Summing Up 2020
December 31, 2020 § 6 Comments
This has been a difficult year, to completely understate the obvious. At the same time, I also somehow feel like I can’t believe today is already the last day of 2020. I want to ask, where has all that time gone, and within that same time, what have I actually done and achieved?
I take a look at my Reading Goal at the beginning of the year, and I feel sort of shy to see how far I am from that initial goal. 52 books a year. That was my aim. One book a week. And I told myself that if at any time I feel overwhelmed, maybe I could go for shorter books, novellas, in between.
Then some time in July, I realised I was not going to make that goal in any way or form. So I cut it down to half. 26 books a year. That’s one book every two weeks. No matter how I looked at it, it felt completely doable. I am, after all, a fast reader. Surely I could read one book in two weeks.
And then today, I look at the list of books that I’ve read, and it is at 15. Not shameful, but that’s only slightly more than one book a month. Given all the time that we’ve had to spend indoors this year, one would have thought there would be more reading, not less.
But as the universe has constantly been showing us, who can truly say? Just because I am physically at home does not mean I’m in the right frame of mind to do meaningful reading. And if the act of reading is not meaningful, then why do it at all? In fact, this applies across the board. If we’re to do anything at all, it had best be meaningful.
So here’s where we take a closer look at the books I managed to read this year. I started the year on a high note, with the beautifully written novel by Tan Twan Eng. I had wanted to read it before watching the film they made, but after reading it, I no longer wanted to watch the film. The prose and descriptions in the book were so beautiful that I didn’t know how I would feel if the film couldn’t live up to it.
That book was followed by two Haruki Murakami books. He’s a favourite author of mine, and it’s been some time since I’ve last indulged in his wacky, quirky world. And while the worlds he create are still as bizarre as always, I have found it easier and easier to dive in and immerse myself completely. To suspend reality and believe every single word Murakami puts on the page. That’s the best way to read his books, I feel. Just let him take the lead.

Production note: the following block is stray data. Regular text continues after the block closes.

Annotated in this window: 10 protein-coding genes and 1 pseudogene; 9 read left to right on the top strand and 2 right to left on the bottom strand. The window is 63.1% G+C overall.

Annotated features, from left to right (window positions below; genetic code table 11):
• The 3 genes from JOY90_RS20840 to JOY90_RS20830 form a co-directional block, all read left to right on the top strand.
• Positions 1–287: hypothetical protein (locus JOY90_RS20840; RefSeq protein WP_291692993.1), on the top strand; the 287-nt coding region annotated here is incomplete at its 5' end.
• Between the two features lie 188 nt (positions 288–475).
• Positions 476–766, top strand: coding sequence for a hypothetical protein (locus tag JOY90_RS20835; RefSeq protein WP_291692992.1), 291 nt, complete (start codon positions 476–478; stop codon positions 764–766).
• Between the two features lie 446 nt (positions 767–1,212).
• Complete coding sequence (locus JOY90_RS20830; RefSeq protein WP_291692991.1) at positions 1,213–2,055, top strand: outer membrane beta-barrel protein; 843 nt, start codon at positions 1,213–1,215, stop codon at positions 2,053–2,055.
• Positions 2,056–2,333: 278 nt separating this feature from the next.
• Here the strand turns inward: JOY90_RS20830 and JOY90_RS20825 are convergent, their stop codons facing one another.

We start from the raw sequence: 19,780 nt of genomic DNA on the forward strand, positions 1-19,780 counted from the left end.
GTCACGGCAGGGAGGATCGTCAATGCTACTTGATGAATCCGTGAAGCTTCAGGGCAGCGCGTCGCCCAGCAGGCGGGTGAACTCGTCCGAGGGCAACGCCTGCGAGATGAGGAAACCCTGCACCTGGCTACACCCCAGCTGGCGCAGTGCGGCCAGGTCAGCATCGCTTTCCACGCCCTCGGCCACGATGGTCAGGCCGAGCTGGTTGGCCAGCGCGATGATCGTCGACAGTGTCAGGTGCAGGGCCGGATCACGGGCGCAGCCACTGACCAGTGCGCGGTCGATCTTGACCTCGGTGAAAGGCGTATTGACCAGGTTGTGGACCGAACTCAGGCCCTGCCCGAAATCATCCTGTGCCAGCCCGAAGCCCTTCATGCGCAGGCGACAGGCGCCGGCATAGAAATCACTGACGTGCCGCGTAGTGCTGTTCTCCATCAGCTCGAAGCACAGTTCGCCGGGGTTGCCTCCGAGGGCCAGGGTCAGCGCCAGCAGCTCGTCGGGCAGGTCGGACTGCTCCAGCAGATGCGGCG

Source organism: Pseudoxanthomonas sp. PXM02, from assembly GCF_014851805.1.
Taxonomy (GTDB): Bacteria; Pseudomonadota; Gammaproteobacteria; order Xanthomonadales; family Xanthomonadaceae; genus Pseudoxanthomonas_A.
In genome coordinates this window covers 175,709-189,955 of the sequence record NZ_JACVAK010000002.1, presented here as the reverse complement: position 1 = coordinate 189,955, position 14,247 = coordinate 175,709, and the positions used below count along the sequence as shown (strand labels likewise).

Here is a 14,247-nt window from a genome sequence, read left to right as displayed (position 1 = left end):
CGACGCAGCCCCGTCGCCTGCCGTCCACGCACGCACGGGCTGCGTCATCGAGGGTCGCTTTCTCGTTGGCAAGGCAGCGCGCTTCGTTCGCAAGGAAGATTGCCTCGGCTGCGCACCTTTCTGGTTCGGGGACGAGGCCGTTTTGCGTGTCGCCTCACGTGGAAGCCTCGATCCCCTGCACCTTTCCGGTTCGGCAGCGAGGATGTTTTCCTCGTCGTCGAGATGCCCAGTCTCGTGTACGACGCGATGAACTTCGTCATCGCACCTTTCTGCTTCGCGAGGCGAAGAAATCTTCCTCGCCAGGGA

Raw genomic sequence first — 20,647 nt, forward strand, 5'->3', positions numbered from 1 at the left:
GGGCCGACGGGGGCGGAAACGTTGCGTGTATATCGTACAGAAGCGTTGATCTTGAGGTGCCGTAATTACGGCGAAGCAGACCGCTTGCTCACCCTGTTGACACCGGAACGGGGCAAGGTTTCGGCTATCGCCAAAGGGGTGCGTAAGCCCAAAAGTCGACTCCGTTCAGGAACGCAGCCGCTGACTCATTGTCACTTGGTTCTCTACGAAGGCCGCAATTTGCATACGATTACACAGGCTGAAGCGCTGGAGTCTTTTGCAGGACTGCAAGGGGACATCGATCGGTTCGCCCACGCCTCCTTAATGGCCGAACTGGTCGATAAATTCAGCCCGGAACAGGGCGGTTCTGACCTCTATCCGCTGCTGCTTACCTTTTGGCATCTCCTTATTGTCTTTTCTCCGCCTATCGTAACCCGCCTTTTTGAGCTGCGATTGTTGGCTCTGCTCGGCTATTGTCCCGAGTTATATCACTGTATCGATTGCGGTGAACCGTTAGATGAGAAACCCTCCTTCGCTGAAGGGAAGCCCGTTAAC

There were a couple of books that didn’t quite hit the mark for me this year. Both Black Chalk and The Fire Gospel were not as good as I had wanted them to be. Meanwhile, the other books scattered throughout the year were either just right, or fell a little below expectations.
That doesn’t make for a bad reading year. I think what this year has given me in terms of books, is that I have read outside of my comfort zone. And it is precisely because of this that I’ve had some mishits, which comes with the territory of reading what I’m not used to.
There are also a couple of books that have been on my nightstand since the start of the year. Neil Gaiman’s The American Gods, and David Mitchell’s Cloud Atlas. Both are huge books, heavy in content and prose. Both are brilliant, but my frame of mind has been kind of on and off, especially during the latter part of the year.
Moving into the new year, I’m really hoping to finish both books, and get started on some good ones as well. I don’t know what this year holds for me, or for us. But I’ll keep doing what I do. I’ll still plan to read as much as I can. But my focus will be less on how many books I read, but how meaningful my reading is. 52 books a year, one book a week, is not impossible. It is still the goal. The only difference now is that I know better than to be ashamed of not achieving what I set out to do. Because, after all, in this unpredictable world that we’re living in: Who can say?